The Pozzo-Lucky Scenes
The tragic quality of the play is deepened by the Pozzo-Lucky interludes. Lucky’s plight is indeed, pitiable. He is no better than a beast of burden, and there are sores on his neck. Pozzo treats him worse than an animal. It is true that Lucky’s past was glorious. There was a time when he was a source of beauty, grace and truth for his master, but the contrast between what he was and what he has been reduced to is very painful, indeed. Pozzo is now taking him to the fair where he hopes to get a good price for him, though Pozzo thinks that the best thing would be to kill creatures like Lucky. When Lucky begins to weep, Pozzo says, “Old dogs have more dignity.” The incoherent monologue that emanates from Lucky shows how gravely his mental powers, have deteriorated and declined. There is still much sense in what he says—and his theme is the regression of the entire human race in a universe which is not looked after by an exactly benevolent God—but the signs of mental decay in him are unmistakable. If the Pozzo-Lucky relationship represents a master-servant relationship, as it most probably does, the tyranny of the master arouses deep resentment in us, and the abject surrender of the slave arouses mingled feelings of pity and disgust. Pozzo’s going blind soon afterwards and Lucky’s going dumb deepen the tragic situation. Pozzo now feels almost as helpless as Lucky and when the two stumble and fall they cannot get up without external help.

Tragic Utterances
Some of the utterances in the course of the play produce a deeply tragic effect on us. To take only a few examples, Estragon at one point says, “Nothing happens, nobody comes, nobody goes, it’s awful!” At another point Estragon thus expresses his misery: “All my lousy life I’ve crawled about in the mud! And you talk to me about scenery! You and your landscapes! Tell me about the worms!” Again, we have the following bit of dialogue:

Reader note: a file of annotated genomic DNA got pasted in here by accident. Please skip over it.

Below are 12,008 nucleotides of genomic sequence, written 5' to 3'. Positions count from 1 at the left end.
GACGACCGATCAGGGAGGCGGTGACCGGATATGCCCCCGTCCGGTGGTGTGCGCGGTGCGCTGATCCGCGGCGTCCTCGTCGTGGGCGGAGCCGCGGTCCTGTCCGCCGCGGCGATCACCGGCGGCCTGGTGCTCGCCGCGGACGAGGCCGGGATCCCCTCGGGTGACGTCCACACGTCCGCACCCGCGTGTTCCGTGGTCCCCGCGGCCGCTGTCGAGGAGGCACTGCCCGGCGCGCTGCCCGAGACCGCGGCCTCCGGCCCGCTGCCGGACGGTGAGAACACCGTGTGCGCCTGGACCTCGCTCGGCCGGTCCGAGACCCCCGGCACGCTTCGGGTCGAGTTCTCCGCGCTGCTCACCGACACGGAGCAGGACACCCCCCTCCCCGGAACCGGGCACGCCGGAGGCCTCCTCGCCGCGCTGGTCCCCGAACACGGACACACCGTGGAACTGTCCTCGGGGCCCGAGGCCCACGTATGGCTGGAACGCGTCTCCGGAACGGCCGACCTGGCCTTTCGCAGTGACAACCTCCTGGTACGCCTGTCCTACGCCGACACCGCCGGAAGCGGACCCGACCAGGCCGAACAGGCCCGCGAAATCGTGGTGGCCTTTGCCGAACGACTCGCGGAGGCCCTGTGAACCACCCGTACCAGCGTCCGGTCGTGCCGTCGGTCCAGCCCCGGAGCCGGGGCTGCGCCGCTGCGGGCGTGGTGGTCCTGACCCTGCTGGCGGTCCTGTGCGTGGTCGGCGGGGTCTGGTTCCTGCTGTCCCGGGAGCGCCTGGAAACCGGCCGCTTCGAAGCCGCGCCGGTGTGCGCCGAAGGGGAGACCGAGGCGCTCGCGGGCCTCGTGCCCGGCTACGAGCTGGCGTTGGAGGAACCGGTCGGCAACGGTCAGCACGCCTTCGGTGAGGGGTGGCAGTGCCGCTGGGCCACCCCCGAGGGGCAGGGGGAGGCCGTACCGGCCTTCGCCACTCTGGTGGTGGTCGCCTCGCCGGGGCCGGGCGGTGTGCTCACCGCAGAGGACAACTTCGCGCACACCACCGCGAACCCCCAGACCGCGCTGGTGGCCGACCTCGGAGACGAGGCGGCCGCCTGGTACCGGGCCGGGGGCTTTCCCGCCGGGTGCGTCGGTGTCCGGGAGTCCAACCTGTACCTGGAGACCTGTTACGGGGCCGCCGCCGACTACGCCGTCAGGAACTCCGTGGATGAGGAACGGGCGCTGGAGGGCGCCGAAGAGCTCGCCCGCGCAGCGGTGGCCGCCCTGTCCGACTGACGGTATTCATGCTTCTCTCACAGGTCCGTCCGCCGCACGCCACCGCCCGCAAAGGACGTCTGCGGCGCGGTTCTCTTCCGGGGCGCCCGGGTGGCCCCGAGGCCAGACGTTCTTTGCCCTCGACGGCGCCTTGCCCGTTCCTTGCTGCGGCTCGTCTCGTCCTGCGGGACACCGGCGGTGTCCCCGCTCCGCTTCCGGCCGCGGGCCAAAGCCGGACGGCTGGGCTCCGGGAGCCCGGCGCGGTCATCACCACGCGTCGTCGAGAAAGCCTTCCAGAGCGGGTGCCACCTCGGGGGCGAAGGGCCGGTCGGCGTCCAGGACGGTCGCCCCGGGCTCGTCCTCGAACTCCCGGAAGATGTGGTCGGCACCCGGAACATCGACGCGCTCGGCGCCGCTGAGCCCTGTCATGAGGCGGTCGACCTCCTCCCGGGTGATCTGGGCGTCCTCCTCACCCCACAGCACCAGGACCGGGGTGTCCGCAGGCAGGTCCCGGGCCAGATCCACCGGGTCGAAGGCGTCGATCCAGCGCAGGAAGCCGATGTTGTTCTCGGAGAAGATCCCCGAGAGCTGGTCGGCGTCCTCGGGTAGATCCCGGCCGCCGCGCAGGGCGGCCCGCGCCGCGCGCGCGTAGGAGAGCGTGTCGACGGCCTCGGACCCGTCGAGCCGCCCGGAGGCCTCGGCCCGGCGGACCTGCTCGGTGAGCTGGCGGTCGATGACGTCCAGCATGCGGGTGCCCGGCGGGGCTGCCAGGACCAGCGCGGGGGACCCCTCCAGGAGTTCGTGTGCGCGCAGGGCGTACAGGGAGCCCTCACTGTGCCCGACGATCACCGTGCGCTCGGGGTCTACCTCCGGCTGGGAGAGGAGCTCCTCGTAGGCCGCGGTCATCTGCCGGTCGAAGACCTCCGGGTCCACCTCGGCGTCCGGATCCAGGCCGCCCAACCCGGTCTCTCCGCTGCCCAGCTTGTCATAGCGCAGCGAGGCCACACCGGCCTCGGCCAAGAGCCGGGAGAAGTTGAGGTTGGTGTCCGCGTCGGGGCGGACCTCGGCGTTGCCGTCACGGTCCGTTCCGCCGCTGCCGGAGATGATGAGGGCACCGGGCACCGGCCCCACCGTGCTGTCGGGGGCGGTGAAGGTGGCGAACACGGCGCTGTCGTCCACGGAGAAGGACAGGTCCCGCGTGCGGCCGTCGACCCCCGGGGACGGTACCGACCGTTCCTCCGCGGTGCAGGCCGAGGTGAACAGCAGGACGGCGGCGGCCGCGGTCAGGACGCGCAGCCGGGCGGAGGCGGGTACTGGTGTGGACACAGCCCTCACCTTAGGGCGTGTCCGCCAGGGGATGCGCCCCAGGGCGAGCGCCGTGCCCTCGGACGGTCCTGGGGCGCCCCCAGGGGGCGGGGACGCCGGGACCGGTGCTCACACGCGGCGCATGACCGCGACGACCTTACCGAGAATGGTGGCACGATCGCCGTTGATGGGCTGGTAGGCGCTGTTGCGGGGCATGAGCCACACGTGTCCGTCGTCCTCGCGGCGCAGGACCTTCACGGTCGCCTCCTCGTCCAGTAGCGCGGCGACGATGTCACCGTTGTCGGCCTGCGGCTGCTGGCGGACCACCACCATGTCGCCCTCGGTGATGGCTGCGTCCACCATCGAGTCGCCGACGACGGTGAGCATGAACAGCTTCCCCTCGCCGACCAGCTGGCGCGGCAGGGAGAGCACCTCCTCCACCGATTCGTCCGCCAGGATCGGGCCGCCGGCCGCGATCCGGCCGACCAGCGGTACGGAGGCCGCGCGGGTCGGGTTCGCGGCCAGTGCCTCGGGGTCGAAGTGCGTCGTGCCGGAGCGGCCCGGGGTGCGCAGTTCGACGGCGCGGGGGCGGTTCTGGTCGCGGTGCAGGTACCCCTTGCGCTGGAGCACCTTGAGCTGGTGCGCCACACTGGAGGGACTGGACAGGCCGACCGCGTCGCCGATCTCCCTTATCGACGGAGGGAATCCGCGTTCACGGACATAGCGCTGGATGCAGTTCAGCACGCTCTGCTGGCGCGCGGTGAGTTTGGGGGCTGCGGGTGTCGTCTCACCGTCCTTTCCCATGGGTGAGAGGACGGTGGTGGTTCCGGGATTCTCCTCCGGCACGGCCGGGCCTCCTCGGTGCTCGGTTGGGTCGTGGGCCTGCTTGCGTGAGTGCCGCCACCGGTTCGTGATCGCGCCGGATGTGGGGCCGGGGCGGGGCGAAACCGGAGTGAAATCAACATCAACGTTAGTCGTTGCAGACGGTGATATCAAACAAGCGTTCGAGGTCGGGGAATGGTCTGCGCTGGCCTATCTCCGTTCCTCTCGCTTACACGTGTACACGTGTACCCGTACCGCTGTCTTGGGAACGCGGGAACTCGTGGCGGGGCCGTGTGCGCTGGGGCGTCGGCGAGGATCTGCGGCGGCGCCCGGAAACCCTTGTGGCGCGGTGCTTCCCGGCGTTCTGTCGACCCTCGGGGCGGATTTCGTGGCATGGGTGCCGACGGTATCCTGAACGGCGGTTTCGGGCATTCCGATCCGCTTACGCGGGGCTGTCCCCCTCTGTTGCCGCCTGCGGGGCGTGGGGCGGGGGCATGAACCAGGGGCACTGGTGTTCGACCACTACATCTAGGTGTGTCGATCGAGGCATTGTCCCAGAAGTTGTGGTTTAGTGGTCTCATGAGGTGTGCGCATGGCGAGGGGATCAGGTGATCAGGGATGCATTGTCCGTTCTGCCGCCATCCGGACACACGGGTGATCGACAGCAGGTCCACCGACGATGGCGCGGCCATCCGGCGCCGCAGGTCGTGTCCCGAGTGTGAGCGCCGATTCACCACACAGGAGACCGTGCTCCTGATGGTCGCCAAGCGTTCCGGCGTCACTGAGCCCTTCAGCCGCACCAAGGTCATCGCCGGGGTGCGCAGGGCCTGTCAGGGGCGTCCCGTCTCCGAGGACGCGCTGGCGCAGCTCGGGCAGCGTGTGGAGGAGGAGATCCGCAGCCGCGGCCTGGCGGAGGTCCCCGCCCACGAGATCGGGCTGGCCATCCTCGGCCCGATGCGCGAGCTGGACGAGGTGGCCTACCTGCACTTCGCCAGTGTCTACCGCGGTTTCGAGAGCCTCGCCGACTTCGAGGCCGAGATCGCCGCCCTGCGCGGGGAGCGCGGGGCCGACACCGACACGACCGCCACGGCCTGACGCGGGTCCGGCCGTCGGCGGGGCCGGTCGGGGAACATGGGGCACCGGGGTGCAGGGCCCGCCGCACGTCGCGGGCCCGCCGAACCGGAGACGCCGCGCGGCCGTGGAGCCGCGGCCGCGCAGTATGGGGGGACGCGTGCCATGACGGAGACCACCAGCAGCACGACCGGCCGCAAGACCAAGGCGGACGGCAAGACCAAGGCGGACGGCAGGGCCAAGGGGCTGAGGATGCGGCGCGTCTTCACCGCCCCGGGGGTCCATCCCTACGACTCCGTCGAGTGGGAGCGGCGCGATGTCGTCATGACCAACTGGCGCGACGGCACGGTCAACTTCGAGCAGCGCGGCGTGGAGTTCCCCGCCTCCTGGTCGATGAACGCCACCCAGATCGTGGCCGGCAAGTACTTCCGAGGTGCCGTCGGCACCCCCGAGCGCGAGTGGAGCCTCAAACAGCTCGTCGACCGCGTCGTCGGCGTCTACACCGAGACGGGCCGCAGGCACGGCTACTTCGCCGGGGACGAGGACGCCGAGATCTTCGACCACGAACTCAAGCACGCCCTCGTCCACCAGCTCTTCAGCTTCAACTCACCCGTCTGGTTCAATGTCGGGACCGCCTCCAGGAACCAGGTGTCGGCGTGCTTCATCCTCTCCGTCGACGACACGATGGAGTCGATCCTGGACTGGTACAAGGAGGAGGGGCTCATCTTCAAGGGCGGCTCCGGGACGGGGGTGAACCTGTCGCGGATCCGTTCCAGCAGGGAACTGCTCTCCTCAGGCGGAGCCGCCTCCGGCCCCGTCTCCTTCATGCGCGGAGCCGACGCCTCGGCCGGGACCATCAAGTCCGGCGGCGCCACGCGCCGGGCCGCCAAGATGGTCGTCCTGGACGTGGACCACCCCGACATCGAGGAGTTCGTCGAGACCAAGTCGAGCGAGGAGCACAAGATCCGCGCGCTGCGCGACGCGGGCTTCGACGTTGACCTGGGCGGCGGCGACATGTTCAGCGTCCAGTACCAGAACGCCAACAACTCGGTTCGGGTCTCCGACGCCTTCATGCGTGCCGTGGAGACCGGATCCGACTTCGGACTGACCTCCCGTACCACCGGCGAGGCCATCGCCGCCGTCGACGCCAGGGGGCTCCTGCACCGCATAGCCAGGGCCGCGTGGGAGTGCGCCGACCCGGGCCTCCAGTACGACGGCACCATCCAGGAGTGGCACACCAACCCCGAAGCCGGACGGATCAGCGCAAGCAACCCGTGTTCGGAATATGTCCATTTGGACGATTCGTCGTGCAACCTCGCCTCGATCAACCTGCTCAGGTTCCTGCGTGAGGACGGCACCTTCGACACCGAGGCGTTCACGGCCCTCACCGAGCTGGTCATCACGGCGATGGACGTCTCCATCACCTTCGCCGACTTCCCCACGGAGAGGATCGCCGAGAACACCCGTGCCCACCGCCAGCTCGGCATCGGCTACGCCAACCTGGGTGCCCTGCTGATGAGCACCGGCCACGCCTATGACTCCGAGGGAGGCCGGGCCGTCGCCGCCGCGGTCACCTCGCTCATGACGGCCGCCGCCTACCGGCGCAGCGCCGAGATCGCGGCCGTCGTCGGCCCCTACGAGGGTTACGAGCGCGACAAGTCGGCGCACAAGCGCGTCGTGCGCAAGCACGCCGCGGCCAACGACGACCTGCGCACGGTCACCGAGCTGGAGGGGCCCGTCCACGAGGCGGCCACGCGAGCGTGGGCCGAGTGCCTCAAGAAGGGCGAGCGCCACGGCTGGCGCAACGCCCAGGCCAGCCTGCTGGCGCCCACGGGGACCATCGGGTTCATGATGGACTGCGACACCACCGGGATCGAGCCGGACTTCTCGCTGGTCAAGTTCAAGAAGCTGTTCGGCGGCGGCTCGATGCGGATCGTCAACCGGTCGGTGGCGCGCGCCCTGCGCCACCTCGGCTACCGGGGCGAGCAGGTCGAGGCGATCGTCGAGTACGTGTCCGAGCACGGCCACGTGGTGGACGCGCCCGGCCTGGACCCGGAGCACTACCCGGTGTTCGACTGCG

Estragon.        Ah! What’ll we do, what’ll we do!
Vladimir.         There’s nothing we can do.
Estragon.        But I can’t go on like this!
But perhaps the most tragic words are uttered by Pozzo when he says: “One day like any other day, one day he went dumb, one day I went blind, one day we’ll go deaf, one day we were born, one day we shall die.......They give birth astride of a grave, the light gleams an instant, then it’s night once more.” Some of the words of this utterance are subsequently echoed by Vladimir: “Astride of a grave and a difficult birth. Down in the hole, lingeringly, the grave-digger puts on the forceps.” Remarks like these heighten, deepen, and intensify the tragic quality of this hopeless play.
No Sublime Picture of Human Dignity
A genuine tragedy produces in us a sense of the grandeur of human nature. Oedipus, Hamlet, the Duchess of Malfi, Tess, Santiago (in Hemingway’s novel The Old Man and the Sea) are only a few examples of tragic heroes who offer an edifying spectacle of human suffering, human endurance, and human dignity. But we do not have any such character in Waiting for Godot. The two tramps are poor specimens of humanity: Estragon, fearful, timid, forgetful, devoid of self-respect; Vladimir certainly brave, mentally alert, and determined (to “wait”, if nothing else) but otherwise not much above the average in any respect. pozzo is a hateful tyrant in Act I, and a contemptible, pathetic character in Act II. Lucky is an abject, helpless slave. The entire behaviour of these men is either funny or disgusting; we feel no admiration for anyone, and very little pity. There is neither a tragic conflict (all characters except the tyrannical Pozzo being passive), nor a tragic “flaw”. Only once or twice (in the description of the twilight sky and statement of the brevity of human life) does the play attain any dignity. But, though not a genuine tragedy in the accepted sense, the play is not devoid of its value as a graphic and powerful presentation of the boredom and emptiness of human life, and of the inevitability and futility of waiting.
Anguish and Catharsis
However, according to one view, Beckett’s characters experience Beckett’s own anguish, and that anguish then becomes our anguish. If we assimilate this anguish into our particular experience, we shall have the catharsis Aristotle talked about. Besides, the mutual attachment of the two main protagonists in this play is something which raises them in our estimation and makes them truly tragic.